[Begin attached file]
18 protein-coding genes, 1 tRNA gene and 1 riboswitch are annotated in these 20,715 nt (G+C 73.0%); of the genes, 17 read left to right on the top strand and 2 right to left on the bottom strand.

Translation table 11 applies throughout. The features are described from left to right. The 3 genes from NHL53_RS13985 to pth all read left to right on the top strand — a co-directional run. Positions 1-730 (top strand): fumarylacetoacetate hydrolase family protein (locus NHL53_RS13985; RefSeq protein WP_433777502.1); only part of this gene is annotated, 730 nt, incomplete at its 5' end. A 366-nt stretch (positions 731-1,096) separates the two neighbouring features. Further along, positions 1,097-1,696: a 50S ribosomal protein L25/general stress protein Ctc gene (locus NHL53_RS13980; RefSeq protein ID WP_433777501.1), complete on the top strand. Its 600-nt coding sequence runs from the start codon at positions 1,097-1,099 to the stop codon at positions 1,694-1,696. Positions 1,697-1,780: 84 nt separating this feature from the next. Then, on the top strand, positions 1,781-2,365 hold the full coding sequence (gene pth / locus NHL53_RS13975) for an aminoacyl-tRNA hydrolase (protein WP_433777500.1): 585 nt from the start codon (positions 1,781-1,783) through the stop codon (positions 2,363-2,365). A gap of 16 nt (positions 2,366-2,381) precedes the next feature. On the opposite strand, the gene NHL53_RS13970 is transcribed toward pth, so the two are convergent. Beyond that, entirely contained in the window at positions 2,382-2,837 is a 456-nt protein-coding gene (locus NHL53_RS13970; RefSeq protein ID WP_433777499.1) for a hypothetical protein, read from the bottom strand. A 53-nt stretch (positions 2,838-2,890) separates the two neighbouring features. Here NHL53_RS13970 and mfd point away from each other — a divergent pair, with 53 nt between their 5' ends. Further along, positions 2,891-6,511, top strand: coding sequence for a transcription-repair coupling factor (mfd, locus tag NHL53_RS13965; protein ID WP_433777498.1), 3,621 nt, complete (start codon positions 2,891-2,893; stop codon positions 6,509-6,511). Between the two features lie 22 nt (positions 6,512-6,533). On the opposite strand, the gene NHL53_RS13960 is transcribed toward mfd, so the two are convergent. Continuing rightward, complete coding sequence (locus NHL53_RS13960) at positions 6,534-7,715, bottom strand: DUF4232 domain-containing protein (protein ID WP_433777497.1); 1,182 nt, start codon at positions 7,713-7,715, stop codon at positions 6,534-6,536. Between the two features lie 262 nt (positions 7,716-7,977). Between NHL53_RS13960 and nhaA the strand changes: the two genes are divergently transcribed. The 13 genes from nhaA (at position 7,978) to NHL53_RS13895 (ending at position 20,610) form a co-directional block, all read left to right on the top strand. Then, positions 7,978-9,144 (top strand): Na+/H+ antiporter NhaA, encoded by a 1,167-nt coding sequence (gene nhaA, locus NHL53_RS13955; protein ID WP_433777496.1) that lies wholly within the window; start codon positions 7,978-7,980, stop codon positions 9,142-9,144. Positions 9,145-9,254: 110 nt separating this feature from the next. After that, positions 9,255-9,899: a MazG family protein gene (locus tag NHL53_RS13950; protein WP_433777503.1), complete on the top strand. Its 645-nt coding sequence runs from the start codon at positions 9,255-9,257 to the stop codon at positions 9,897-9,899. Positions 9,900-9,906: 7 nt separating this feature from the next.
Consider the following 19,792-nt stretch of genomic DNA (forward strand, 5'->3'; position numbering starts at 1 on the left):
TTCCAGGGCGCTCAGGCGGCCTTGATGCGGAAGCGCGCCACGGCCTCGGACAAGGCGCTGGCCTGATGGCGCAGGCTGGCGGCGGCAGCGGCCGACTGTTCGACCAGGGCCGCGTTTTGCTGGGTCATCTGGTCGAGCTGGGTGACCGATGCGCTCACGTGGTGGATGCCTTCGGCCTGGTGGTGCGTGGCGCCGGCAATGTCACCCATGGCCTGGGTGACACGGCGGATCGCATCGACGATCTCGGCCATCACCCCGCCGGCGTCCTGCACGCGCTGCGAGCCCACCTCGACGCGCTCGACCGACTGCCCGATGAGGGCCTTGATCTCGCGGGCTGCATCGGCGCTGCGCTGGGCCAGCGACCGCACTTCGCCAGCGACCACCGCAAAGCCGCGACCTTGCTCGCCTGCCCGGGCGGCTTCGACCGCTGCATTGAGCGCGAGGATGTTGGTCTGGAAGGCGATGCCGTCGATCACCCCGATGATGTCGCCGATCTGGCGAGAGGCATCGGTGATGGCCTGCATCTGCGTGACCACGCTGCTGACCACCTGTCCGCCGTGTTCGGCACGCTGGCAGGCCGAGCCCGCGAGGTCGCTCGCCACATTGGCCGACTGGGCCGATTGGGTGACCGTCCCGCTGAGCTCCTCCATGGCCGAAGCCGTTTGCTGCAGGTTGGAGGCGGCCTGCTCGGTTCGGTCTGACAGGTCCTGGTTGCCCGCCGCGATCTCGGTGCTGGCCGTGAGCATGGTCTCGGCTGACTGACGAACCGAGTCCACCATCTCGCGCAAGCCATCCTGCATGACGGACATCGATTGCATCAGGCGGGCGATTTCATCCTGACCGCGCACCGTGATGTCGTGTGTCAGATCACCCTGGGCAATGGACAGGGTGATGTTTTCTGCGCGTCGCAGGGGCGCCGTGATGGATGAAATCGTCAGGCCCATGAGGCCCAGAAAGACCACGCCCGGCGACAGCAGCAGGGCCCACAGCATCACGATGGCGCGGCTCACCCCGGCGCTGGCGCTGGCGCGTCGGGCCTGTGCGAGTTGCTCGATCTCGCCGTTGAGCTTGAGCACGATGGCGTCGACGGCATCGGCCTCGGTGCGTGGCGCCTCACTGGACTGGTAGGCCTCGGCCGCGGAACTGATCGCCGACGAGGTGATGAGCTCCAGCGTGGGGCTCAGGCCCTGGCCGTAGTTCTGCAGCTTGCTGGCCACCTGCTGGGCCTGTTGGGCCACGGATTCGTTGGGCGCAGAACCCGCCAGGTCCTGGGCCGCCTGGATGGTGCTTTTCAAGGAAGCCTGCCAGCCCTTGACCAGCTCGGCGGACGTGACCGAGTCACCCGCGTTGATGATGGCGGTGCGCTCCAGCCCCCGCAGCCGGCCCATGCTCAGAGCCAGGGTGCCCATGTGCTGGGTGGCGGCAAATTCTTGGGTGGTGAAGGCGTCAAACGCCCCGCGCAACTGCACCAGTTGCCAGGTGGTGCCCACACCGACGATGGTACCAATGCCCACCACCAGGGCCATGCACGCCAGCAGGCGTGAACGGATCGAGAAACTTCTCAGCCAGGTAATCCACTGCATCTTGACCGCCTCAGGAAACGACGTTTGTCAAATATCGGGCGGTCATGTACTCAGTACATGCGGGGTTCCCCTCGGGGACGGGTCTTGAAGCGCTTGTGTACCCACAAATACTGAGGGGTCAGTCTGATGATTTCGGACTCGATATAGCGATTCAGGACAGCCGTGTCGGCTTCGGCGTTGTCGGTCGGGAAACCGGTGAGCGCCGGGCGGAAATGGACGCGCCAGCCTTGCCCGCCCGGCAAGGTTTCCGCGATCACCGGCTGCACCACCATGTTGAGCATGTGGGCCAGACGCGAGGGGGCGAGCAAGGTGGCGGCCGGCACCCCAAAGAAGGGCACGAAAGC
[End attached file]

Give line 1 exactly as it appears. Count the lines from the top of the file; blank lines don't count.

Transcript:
18 protein-coding genes, 1 tRNA gene and 1 riboswitch are annotated in these 20,715 nt (G+C 73.0%); of the genes, 17 read left to right on the top strand and 2 right to left on the bottom strand.